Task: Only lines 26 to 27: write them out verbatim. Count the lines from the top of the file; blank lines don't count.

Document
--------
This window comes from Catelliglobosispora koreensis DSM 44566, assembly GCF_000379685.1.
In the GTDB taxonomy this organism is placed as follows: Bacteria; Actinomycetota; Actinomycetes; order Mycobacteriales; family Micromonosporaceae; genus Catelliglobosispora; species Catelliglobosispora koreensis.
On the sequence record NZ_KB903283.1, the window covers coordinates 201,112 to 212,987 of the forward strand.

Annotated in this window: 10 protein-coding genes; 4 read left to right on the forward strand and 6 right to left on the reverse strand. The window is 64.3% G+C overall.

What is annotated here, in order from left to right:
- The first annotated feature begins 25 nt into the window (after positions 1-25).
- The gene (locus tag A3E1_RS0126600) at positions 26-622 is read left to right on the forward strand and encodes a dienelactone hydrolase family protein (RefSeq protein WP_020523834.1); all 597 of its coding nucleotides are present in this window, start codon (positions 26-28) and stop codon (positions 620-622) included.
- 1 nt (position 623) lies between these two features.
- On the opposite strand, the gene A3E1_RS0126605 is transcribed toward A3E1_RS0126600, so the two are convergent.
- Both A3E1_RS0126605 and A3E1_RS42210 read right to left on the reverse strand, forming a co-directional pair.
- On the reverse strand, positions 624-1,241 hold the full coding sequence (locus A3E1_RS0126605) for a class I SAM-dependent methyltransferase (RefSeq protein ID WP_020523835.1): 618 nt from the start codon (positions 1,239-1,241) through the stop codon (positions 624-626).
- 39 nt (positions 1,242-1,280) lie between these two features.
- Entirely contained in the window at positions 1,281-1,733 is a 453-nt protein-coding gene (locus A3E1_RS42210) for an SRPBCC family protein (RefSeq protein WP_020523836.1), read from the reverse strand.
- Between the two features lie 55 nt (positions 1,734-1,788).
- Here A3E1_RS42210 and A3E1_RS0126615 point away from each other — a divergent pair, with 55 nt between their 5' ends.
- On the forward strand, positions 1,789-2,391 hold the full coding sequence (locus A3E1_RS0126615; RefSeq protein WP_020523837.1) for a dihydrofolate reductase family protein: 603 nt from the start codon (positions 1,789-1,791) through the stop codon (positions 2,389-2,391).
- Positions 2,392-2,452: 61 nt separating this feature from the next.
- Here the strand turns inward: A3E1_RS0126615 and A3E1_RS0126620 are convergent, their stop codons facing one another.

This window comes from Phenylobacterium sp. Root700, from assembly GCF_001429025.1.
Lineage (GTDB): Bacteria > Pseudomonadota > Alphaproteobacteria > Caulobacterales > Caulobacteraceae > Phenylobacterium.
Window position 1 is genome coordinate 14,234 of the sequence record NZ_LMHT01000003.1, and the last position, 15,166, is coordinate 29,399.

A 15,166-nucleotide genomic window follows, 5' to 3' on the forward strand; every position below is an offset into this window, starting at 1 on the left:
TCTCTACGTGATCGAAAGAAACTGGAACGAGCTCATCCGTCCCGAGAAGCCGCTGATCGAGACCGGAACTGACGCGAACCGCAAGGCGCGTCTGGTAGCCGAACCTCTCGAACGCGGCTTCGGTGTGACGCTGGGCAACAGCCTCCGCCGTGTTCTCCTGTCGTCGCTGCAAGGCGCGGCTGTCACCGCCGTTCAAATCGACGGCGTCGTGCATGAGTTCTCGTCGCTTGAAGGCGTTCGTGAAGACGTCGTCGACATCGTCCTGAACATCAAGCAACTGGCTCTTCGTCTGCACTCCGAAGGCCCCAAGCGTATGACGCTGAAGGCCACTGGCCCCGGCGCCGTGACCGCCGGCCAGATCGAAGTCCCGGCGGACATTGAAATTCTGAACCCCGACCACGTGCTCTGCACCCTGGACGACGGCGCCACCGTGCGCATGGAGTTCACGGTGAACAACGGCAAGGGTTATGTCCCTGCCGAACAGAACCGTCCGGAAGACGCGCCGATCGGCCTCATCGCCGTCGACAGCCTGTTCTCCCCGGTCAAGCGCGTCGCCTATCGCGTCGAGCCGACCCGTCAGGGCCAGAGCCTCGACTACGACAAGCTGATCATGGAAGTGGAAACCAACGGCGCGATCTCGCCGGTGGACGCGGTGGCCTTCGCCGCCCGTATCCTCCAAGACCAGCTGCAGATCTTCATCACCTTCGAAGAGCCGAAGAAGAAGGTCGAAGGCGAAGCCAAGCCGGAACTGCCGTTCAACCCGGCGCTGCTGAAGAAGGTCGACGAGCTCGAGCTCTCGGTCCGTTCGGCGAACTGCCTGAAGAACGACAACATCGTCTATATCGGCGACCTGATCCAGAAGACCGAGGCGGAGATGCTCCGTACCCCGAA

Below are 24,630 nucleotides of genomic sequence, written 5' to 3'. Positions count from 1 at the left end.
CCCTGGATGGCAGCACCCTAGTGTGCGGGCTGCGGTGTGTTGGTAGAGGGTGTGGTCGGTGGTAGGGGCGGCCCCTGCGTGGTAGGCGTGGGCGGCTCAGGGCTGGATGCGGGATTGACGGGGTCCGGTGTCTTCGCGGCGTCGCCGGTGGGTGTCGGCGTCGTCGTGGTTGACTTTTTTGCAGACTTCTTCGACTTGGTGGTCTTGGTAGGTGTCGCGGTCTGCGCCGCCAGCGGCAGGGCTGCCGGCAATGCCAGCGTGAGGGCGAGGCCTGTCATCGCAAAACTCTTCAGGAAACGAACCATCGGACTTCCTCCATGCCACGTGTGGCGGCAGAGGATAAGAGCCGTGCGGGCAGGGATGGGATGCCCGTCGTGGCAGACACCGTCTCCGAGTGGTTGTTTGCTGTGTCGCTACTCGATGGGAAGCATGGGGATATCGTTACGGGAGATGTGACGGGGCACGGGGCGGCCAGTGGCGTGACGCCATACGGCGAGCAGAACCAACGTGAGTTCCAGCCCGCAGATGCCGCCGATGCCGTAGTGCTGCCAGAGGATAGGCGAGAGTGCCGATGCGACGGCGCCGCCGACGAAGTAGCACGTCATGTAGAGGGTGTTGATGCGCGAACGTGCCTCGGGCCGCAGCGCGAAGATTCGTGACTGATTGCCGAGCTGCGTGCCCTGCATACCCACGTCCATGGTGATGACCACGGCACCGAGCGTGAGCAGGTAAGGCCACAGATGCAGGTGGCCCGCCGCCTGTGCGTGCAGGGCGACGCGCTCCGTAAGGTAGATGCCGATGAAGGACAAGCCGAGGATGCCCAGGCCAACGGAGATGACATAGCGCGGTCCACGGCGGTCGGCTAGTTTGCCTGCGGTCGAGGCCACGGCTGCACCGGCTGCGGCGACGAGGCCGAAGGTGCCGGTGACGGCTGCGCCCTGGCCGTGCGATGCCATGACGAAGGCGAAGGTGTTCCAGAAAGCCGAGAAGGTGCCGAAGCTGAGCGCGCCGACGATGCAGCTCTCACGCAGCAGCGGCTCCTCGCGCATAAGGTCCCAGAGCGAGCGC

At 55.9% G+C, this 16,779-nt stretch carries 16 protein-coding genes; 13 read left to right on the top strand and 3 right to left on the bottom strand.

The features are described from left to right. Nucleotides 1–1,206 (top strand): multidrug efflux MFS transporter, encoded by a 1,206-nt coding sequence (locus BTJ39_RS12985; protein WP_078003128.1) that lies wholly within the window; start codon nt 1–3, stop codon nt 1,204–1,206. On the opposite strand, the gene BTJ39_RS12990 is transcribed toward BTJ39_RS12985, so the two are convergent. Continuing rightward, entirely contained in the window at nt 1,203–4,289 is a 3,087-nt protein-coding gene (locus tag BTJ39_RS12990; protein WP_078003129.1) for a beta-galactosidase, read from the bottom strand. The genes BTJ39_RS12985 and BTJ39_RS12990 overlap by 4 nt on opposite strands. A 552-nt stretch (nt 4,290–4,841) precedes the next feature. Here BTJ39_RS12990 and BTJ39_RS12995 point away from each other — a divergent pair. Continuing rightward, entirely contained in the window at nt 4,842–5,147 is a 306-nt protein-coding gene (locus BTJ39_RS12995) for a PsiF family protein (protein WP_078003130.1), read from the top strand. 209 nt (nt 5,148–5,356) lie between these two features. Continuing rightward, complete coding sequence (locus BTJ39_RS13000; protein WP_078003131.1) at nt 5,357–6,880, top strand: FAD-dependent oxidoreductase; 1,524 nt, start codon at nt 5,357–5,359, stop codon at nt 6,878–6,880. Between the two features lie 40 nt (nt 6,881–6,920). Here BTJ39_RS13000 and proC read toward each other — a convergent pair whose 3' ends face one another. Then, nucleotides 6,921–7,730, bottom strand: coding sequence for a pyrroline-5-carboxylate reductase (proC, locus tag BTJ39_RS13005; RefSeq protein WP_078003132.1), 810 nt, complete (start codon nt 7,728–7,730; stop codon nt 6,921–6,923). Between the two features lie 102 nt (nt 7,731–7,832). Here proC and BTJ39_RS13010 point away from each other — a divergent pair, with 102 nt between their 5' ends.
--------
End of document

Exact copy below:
At 55.9% G+C, this 16,779-nt stretch carries 16 protein-coding genes; 13 read left to right on the top strand and 3 right to left on the bottom strand.

The features are described from left to right. Nucleotides 1–1,206 (top strand): multidrug efflux MFS transporter, encoded by a 1,206-nt coding sequence (locus BTJ39_RS12985; protein WP_078003128.1) that lies wholly within the window; start codon nt 1–3, stop codon nt 1,204–1,206. On the opposite strand, the gene BTJ39_RS12990 is transcribed toward BTJ39_RS12985, so the two are convergent. Continuing rightward, entirely contained in the window at nt 1,203–4,289 is a 3,087-nt protein-coding gene (locus tag BTJ39_RS12990; protein WP_078003129.1) for a beta-galactosidase, read from the bottom strand. The genes BTJ39_RS12985 and BTJ39_RS12990 overlap by 4 nt on opposite strands. A 552-nt stretch (nt 4,290–4,841) precedes the next feature. Here BTJ39_RS12990 and BTJ39_RS12995 point away from each other — a divergent pair. Continuing rightward, entirely contained in the window at nt 4,842–5,147 is a 306-nt protein-coding gene (locus BTJ39_RS12995) for a PsiF family protein (protein WP_078003130.1), read from the top strand. 209 nt (nt 5,148–5,356) lie between these two features. Continuing rightward, complete coding sequence (locus BTJ39_RS13000; protein WP_078003131.1) at nt 5,357–6,880, top strand: FAD-dependent oxidoreductase; 1,524 nt, start codon at nt 5,357–5,359, stop codon at nt 6,878–6,880. Between the two features lie 40 nt (nt 6,881–6,920). Here BTJ39_RS13000 and proC read toward each other — a convergent pair whose 3' ends face one another. Then, nucleotides 6,921–7,730, bottom strand: coding sequence for a pyrroline-5-carboxylate reductase (proC, locus tag BTJ39_RS13005; RefSeq protein WP_078003132.1), 810 nt, complete (start codon nt 7,728–7,730; stop codon nt 6,921–6,923). Between the two features lie 102 nt (nt 7,731–7,832). Here proC and BTJ39_RS13010 point away from each other — a divergent pair, with 102 nt between their 5' ends.